The closure will be a strap of a similarly colored leather with a buckle (bronze in color), and it will have a belt loop at the back. I want it to look somewhat slumpy, so I may need to insert a lining that holds a weight of some kind along the bottom inside to give it that heavy appearance. The leather is somewhat on the lightweight side, which will also help. I'm thinking that it will be about 5" by 8" inches overall.

Also, I've decided that after we get the garb for the three kids done (by Winter's End in two weeks), it's time to go back to completing the teal fitted dress. I haven't lost any weight since my gall bladder removal surgery, and I'm getting pretty tired of wearing the same dress. It's funny, really. I have 15 headdresses and only 3 dresses. I need to have at least one new dress for the summer, and the teal dress might-as-well be it. I'll need more than one, really, so the summer will be a fun time of scooping up all the wool I can afford to have dresses made for Pennsic War in August.

Tuesday, February 10, 2009

The Magic Number is 15

Yes. 15. I have 15 headdresses. I know this now because I decided I needed to do a better job of storing them. I had a photo box that my husband abandoned, so I took all of my foldable headdresses, tagged most of them for easier identification, and stuffed them into it. Only a few didn't make it in, mainly the hats, circlets and a few other odd pieces. Shall we take a look at them all?

1. Viking Coif with heraldic embroidery (made by my mom).
2. Working Class headdress. Still needs to be shortened in the front.

3. Leather Heraldic Circlet and
4. Veil with fillet and barbet
5. White un-hemmed turban. I have several pieces of various sizes of this, so I count them as one.
6. Snood. I have two of these, this teal one and a silver-toned one. Both made my my mom.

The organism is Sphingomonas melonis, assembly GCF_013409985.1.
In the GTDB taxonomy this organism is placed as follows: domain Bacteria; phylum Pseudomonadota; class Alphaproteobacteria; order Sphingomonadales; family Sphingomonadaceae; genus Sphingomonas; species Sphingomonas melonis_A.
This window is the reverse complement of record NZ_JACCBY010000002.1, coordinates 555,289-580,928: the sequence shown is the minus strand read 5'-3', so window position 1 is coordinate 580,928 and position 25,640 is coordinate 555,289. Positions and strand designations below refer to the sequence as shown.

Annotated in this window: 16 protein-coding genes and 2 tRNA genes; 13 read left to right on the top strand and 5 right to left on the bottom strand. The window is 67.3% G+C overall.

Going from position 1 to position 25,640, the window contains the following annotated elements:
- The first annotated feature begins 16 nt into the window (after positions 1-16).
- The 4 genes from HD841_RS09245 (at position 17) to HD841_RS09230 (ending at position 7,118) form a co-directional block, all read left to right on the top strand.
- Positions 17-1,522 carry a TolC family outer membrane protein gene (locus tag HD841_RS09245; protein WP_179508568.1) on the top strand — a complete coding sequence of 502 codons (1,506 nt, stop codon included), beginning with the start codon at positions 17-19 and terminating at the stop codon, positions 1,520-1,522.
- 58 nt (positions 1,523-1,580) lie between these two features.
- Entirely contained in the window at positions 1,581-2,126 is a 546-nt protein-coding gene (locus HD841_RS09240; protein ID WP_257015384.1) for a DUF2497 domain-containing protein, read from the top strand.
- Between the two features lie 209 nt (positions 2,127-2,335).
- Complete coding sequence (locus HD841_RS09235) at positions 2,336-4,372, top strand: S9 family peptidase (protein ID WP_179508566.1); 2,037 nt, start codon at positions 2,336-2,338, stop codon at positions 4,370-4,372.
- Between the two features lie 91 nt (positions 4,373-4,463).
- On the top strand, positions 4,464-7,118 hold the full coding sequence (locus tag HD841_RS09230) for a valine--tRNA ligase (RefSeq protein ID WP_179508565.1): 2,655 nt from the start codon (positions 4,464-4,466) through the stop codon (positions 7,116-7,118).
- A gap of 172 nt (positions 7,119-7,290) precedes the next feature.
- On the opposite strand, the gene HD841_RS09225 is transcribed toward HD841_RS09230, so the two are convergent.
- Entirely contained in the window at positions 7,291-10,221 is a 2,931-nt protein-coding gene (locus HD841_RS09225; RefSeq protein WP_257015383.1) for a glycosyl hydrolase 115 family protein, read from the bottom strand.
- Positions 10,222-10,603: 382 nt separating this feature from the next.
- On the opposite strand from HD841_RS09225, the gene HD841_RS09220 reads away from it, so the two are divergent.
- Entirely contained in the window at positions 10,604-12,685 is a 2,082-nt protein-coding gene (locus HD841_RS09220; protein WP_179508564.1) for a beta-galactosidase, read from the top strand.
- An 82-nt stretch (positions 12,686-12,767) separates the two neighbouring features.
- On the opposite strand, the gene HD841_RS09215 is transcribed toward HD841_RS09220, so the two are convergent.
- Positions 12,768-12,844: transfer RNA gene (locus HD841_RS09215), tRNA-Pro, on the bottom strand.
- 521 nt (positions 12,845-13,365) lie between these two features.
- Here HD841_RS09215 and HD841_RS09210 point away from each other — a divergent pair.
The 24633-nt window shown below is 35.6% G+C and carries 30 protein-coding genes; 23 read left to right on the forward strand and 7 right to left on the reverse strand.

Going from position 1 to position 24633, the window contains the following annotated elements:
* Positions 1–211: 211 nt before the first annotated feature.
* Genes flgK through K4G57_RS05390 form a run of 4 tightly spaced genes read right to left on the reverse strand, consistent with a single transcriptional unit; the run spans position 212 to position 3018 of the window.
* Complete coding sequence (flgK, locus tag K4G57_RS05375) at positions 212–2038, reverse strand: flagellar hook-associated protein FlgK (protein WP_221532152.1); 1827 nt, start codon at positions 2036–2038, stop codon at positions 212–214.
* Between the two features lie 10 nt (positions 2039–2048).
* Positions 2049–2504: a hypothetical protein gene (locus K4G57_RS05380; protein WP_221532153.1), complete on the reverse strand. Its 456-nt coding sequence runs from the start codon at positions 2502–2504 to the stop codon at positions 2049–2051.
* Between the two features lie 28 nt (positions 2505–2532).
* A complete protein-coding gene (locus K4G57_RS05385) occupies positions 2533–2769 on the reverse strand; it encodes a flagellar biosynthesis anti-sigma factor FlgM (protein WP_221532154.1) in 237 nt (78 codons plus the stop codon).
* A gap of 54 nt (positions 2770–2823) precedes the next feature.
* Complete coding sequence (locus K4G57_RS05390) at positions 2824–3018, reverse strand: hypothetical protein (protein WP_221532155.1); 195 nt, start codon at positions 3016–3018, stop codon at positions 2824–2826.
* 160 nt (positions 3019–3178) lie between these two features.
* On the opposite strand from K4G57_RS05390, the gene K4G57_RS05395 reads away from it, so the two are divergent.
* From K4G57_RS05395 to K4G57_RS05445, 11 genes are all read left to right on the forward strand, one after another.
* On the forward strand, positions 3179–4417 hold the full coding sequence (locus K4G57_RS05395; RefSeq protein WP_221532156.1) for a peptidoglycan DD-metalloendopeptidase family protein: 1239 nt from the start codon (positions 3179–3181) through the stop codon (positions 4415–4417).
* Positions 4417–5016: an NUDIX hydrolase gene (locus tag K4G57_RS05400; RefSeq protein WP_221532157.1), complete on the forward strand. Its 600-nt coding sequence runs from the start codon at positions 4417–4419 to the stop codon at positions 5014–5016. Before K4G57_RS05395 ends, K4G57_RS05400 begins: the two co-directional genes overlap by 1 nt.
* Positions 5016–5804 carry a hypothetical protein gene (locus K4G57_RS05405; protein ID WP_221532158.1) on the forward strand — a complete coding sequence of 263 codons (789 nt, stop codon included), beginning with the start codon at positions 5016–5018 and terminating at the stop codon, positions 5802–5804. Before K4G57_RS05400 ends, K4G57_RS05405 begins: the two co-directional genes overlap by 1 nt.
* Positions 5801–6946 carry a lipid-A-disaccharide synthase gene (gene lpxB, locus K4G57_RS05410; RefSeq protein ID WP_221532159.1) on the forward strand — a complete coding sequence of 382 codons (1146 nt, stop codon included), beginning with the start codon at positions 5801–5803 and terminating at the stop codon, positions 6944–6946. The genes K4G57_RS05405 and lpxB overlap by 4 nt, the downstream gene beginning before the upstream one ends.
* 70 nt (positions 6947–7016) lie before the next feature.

7. Metal circlet
8. Saint Birgitta's Cap. Still needs to be lengthened.
9. Open Hood. Still not quite sure why this doesn't sit on my shoulders right.
10. Remember this one? 16th Century "Muffin" Cap
11. Button front hood (made by my mom)
12. Henin with lapet and sheer veil
13. Heart Shaped Headdress
14. Flemish Kerchief.
15. Last, but not least, 14th Century Coif

Monday, February 9, 2009

Not Bad for a First Attemp

I'm getting pretty good at these "first attempts". I spent the past couple of days creating my very own Saint Birgitta's Cap, and, as you can see in the photo, I didn't quite do it right.

I believe my error was in cutting it too short. After cutting the two halves using my old coif as a guide, I looked at the pieces and decided that they were too long. They probably weren't. If my hair grows out any more, the cap I ended up with probably won't fit.
I think the easiest way to fix it is to remove the strap, take out the gathers at the base, rip out the hem and add an extra 2 to 3 inches to each half. I'll have a visible seam, but I don't think that's a problem.
I had also originally intended that I would cross the strap in the back before looping it around to the front, but that left it too short. So I'll need to re-address the attachment of that after I add the extra length.